What can I collect?

A thematic collection is built around an important concept, freely chosen by the collector. Normally this choice relates to a personal or professional interest: medicine or astronomy, gardening or fishing, chess or car races, computers or music... there is no limit to the choice of your theme! By selecting a familiar theme, you will have a lot of information at your fingertips and it will be very easy to draft the Plan of your collection.

A quick perusal of a catalogue from a recent world exhibition will give a very effective overview of the thematic myriad of options available to collectors for choosing a thematic collection. Some titles, chosen at random: World of Butterflies , Sailing ships, "From Abacus to Laptop, Tennis, Apiculture, Weather Story, Railways, Optics, French Painting in the 19th century, League of Nations, Motor Vehicles, Photography, Universal Postal Union, Republic of Weimar, Fire, Christian Vocations, Carnival, Bridges, History of printing, Wine, Roses, Radiomania, History of Tobacco, Ailments of Venus, Danube, Theatre, Dogs, Water, Music through the Ages, Mozart, European Integration, Struggles against Infection, Olympic Games, Christmas, "Nationalities 1914/18".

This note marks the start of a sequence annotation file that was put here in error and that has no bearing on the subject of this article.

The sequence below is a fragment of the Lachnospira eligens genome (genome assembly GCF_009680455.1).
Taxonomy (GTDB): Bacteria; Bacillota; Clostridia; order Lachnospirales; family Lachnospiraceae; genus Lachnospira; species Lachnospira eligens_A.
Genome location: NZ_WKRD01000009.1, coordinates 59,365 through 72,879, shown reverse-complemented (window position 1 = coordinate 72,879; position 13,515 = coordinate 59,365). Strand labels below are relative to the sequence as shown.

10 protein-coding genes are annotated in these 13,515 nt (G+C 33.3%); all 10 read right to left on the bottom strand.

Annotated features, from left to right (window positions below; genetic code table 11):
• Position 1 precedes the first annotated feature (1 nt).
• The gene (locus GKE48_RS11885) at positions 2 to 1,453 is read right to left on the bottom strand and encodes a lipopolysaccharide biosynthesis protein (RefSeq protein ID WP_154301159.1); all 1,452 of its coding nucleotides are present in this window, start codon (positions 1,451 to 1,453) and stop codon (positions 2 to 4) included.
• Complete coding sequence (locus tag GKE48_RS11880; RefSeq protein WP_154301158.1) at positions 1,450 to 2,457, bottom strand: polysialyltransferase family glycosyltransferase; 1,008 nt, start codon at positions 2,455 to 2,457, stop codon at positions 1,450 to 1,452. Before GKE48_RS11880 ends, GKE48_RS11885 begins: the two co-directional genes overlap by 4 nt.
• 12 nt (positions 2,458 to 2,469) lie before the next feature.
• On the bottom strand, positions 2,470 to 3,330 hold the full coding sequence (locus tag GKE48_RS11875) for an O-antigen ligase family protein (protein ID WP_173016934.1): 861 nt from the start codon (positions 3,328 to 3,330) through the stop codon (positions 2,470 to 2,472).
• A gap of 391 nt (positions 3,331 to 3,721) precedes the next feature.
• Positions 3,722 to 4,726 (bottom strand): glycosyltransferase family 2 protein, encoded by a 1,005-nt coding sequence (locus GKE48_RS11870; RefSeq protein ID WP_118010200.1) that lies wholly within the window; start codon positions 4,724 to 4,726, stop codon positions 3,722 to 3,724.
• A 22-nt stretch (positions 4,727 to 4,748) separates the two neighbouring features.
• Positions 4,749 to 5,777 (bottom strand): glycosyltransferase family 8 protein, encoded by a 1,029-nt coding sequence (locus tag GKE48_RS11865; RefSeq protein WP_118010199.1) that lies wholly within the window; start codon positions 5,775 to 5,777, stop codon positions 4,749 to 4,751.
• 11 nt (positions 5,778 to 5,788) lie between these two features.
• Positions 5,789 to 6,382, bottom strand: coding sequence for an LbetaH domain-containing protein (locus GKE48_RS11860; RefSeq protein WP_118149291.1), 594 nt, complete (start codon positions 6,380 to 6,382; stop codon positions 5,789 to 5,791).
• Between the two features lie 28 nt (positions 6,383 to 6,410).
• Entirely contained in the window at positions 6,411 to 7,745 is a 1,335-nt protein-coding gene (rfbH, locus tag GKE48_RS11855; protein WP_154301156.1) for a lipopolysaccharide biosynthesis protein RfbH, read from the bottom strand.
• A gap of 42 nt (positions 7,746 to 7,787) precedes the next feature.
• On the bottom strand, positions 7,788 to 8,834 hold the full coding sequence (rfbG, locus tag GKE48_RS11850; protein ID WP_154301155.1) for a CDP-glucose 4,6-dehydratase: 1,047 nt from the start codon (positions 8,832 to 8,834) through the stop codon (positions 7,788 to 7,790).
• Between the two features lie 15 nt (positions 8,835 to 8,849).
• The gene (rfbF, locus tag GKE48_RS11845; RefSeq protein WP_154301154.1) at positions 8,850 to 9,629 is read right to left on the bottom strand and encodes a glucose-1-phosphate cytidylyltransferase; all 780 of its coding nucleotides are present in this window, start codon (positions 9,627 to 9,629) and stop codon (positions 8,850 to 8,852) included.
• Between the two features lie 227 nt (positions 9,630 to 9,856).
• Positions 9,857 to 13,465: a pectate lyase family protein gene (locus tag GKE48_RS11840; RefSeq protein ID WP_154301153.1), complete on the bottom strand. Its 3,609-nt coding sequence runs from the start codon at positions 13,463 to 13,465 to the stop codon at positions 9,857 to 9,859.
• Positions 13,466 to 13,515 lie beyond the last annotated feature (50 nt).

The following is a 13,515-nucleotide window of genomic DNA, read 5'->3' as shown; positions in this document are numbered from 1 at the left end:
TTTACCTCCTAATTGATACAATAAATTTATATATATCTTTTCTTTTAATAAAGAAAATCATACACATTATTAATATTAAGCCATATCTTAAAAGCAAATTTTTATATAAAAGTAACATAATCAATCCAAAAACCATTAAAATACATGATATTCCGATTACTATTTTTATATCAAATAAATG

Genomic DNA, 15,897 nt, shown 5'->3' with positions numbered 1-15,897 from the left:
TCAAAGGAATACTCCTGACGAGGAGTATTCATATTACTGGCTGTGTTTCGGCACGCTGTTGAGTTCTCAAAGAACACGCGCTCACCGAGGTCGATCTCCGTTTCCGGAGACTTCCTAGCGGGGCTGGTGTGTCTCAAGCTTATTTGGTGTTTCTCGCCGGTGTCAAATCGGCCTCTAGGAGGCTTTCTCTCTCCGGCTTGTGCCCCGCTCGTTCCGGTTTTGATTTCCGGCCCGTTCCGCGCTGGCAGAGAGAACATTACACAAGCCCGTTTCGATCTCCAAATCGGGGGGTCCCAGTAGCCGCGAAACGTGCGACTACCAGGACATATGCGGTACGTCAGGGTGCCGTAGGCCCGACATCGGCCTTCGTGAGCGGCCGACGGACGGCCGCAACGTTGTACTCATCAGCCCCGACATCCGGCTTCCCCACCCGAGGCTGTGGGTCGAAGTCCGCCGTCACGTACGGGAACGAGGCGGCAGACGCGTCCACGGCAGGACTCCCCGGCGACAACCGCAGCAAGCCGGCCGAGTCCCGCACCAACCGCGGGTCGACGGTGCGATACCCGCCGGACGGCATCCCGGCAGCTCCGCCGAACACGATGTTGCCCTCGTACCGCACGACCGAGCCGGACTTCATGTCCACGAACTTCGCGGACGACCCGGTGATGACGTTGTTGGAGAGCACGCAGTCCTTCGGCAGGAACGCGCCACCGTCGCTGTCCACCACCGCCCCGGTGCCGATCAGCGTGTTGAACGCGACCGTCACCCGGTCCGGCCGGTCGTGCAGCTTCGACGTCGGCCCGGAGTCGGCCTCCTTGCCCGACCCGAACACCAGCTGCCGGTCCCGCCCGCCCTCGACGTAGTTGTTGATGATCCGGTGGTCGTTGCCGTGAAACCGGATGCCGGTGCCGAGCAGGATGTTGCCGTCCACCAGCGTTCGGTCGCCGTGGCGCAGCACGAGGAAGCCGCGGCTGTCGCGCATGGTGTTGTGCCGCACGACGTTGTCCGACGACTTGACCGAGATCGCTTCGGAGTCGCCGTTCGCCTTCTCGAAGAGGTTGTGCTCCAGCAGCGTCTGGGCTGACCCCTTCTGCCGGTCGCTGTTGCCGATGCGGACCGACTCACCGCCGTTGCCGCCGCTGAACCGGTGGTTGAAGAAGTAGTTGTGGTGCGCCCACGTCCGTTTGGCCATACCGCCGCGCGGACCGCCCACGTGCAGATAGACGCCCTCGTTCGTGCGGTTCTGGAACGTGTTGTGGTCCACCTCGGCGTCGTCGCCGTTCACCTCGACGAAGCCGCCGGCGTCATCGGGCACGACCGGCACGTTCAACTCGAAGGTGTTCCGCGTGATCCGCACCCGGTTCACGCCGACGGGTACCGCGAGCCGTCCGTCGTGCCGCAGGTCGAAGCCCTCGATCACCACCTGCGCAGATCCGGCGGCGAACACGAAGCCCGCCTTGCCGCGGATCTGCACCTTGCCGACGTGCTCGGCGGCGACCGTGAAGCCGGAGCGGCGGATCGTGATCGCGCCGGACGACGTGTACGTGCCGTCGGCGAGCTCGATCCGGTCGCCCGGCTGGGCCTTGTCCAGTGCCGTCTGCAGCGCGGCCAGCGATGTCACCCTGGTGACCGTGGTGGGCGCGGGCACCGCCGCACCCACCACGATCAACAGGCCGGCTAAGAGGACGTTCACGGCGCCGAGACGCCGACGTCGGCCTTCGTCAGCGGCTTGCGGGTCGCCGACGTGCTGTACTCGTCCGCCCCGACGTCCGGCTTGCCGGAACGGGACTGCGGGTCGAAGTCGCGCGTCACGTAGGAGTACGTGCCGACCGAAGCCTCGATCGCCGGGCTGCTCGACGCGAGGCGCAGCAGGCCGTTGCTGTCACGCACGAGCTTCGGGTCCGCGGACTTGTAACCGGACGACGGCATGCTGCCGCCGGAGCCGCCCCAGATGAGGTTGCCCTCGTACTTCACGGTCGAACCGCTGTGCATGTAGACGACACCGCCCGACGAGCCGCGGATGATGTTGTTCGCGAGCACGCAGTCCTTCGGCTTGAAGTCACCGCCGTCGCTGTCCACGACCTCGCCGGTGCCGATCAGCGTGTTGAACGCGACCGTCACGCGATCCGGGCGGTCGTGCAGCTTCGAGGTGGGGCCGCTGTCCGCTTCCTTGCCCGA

The wealth of philatelic material often allows collectors to interpret the same subject in different ways, thus generating very different collections. One can present a synthetic view of the whole subject or analyse a specific area of the same. For example, at the afore mentioned exhibition the following were also on display: Birds, Australian Bird Life, Homo‑avis Co‑existence, and How to Identify Birds; in yet another show we saw Eagle, Owls, Penguins, Swan, sand Bird as a Symbol.

What does "Appropriate Philatelic Material" mean?

In addition to stamps a thematic collection can use other items related to transmission of mail other postal communications, which contribute to the development of theme through their illustrations and/or captions. These items are considered appropriate as long they have been issued, intended for issue, or produced in the preparation for issue, used, or treated as valid for postage by governmental, local or private postal agencies, or by other duly commissioned or empowered authorities. The most relevant items are:

Postal Stationery:

postal cards, envelopes and aerogrammes, that have an imprint of a stamp and, often with an illustration,

Postmarks and Cancellations:

postal markings applied when an item goes through the mail, sometimes with an advert or commemorative content,

Franking Meters:

the franking 'slug' from meters are used by many companies and organisations to frank their mail, often with an advertisement,

Stamp Booklets: